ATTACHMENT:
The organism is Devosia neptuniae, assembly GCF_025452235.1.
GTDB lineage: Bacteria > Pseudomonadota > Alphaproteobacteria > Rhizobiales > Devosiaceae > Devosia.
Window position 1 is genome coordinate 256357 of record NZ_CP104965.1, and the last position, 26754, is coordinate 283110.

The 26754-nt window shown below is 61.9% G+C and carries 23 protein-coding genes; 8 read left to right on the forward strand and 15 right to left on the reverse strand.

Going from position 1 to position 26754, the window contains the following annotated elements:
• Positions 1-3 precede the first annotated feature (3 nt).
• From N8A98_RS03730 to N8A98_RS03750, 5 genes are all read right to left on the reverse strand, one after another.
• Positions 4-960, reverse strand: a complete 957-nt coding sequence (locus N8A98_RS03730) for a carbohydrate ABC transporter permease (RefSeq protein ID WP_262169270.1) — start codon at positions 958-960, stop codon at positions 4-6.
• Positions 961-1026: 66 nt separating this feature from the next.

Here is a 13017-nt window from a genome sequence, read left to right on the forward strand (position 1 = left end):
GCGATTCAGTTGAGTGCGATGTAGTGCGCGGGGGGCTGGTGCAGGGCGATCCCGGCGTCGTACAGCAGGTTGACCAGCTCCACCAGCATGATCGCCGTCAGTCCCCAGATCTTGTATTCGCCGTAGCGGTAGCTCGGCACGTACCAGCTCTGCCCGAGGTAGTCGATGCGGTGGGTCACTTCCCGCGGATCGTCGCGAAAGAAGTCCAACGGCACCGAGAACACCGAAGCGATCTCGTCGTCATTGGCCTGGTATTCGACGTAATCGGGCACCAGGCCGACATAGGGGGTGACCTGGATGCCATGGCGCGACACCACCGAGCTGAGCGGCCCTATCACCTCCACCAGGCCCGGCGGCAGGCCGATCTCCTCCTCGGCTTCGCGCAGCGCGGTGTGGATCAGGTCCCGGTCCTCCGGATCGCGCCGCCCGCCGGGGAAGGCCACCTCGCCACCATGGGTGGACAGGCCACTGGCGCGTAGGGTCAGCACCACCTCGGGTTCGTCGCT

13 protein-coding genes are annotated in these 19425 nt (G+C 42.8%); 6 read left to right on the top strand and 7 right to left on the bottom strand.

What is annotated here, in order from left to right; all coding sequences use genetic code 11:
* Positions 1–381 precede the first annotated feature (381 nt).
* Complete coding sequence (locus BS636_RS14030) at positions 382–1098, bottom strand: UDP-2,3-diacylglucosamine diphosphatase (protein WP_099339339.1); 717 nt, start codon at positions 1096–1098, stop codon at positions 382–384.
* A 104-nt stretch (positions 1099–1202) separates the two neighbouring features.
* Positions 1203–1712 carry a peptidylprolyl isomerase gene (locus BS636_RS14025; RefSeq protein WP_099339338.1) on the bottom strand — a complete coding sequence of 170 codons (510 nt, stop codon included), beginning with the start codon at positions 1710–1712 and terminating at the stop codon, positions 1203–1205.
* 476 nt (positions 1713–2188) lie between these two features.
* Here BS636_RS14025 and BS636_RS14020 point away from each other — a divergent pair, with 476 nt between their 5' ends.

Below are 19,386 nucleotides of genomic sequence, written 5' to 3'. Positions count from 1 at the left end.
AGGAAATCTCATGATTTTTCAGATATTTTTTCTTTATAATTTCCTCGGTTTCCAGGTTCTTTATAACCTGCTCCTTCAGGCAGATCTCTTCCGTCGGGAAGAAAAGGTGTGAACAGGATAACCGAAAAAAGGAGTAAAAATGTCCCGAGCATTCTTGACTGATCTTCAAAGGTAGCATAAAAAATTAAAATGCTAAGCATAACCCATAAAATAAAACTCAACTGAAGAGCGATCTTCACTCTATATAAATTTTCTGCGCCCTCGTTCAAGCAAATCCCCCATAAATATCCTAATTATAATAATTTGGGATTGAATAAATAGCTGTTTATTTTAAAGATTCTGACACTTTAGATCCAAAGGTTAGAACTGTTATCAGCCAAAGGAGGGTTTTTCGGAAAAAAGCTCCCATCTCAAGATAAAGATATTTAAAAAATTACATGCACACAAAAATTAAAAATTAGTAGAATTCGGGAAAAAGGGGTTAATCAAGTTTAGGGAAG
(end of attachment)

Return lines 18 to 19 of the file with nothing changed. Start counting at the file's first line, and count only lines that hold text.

* 476 nt (positions 1713–2188) lie between these two features.
* Here BS636_RS14025 and BS636_RS14020 point away from each other — a divergent pair, with 476 nt between their 5' ends.